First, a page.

Another quick story helps understand this concept:

Lilies on a lake double their growth every day.

On day 10, the lake is completely covered.

What day was the lake only half covered?

Answer: day 9

Western society has benefited from the exponential growth of Win/Win economics.

The long tail of the exponential nature that started in the mid-18th century has morphed into the “turn of the neck” in the 20th century.

It is this long tail that many political advocates claim offers an example of the “problems of Win/Win economics”, but as exampled, it is their misunderstanding of exponential growth and where the “mass” of that growth accumulates on a curve.

However, they dangerously insist that their misunderstanding is enough justification to introduce Win/Lose economics to “correct” the “mistakes” of Win/Win economics.

Win/Win economics is sustainable indefinitely and exponentially accelerates, creating exponential growth and prosperity for all society.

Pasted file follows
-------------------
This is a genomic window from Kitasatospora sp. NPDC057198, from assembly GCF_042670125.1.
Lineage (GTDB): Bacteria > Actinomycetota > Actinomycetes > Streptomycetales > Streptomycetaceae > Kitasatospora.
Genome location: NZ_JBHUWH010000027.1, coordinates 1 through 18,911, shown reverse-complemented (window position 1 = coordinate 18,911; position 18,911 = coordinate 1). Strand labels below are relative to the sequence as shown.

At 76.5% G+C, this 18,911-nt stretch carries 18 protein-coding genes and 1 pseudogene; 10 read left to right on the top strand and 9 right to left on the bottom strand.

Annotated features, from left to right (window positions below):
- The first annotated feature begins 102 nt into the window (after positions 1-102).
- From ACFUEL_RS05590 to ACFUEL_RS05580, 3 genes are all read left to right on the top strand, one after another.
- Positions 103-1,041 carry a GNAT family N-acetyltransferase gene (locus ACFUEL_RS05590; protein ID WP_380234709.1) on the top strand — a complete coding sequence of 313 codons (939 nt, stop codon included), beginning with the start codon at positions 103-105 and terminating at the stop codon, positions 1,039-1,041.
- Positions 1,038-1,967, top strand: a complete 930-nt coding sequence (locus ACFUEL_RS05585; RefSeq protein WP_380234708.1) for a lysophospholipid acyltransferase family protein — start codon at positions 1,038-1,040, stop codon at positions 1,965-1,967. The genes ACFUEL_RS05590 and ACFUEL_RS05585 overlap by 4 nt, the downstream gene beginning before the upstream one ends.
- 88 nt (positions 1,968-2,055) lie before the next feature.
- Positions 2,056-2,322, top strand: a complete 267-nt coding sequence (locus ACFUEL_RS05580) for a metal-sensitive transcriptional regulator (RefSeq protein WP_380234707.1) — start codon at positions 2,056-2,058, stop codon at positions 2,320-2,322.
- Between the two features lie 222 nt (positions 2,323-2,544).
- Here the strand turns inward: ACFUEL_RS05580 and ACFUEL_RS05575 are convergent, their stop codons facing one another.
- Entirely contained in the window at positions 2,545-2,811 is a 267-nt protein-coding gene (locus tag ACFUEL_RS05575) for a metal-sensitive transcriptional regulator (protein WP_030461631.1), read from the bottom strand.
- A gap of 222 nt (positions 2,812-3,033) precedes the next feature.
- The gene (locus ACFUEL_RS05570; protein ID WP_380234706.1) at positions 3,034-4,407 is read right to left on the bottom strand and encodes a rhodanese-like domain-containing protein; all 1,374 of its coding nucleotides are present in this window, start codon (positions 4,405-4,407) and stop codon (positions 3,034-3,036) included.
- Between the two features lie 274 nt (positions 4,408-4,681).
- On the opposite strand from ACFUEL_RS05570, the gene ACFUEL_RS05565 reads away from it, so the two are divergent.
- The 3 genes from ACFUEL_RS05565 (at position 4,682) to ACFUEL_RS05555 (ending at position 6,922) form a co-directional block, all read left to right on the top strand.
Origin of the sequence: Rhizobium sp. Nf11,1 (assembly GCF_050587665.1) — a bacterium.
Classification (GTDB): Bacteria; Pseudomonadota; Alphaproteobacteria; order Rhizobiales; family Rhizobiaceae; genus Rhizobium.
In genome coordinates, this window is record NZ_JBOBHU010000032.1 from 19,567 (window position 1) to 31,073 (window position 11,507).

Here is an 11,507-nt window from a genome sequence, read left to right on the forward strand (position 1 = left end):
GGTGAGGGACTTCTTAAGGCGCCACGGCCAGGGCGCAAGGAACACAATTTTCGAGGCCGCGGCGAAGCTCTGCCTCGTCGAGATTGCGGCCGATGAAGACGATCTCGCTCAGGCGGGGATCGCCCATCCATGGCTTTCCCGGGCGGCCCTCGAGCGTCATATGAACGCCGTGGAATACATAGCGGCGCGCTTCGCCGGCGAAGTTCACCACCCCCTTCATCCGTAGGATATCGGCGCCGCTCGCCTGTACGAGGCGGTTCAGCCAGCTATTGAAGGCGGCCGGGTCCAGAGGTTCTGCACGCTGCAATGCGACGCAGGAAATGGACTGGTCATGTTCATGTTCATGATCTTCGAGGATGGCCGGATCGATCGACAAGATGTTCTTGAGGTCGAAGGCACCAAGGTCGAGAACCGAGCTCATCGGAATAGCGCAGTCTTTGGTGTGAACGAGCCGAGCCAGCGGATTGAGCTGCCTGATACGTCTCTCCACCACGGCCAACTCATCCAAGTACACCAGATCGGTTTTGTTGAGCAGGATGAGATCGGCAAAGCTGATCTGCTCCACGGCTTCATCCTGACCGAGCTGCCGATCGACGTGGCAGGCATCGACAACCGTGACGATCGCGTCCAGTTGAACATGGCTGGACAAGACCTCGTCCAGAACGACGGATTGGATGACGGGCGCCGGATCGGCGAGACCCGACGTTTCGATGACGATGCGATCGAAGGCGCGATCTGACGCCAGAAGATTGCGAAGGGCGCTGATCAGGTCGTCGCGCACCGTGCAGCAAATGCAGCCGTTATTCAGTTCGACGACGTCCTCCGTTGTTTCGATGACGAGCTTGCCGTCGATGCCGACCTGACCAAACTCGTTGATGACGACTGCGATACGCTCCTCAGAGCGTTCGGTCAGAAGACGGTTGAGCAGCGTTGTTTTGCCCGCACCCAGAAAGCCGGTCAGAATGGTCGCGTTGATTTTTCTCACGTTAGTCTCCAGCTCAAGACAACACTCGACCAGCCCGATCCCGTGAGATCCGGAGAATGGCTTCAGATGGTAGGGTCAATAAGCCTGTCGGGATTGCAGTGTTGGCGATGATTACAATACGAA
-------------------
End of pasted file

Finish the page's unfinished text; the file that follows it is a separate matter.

More fundamental causation:

There exists a number of co-mixing of these two fundamental systems (Win/Win and Win/Lose) – called “mixed” economies. A bit of a discussion here:

All “mixed” economies exist after the long tail of success of a Win/Win economy has achieved the “turn at the neck”.

Any attempt at a mixed economy before the neck undermines the Win/Win exponential growth, and forces the economy into the Win/Lose stagnation and collapse. (Example, Russia)

Thus, the only examples that can exist is one where the Win/Lose economy is substantially introduced after a long success of a Win/Win economy.

Thus, we see in modern economies that started substantially as “Free” market, and after a few centuries became infiltrated with “Planned” market philosophies.

Win/Lose political advocates claim that a Mixed Economy is sustainable, and they are partly right – however, they claim the wrong reason.

They claim the Mixed economy is “successful” on the merits of their political Win/Lose action – that is, on the “success” of violent redistribution of wealth. But on simple fundamental review as provided above, we can see that this is completely untrue.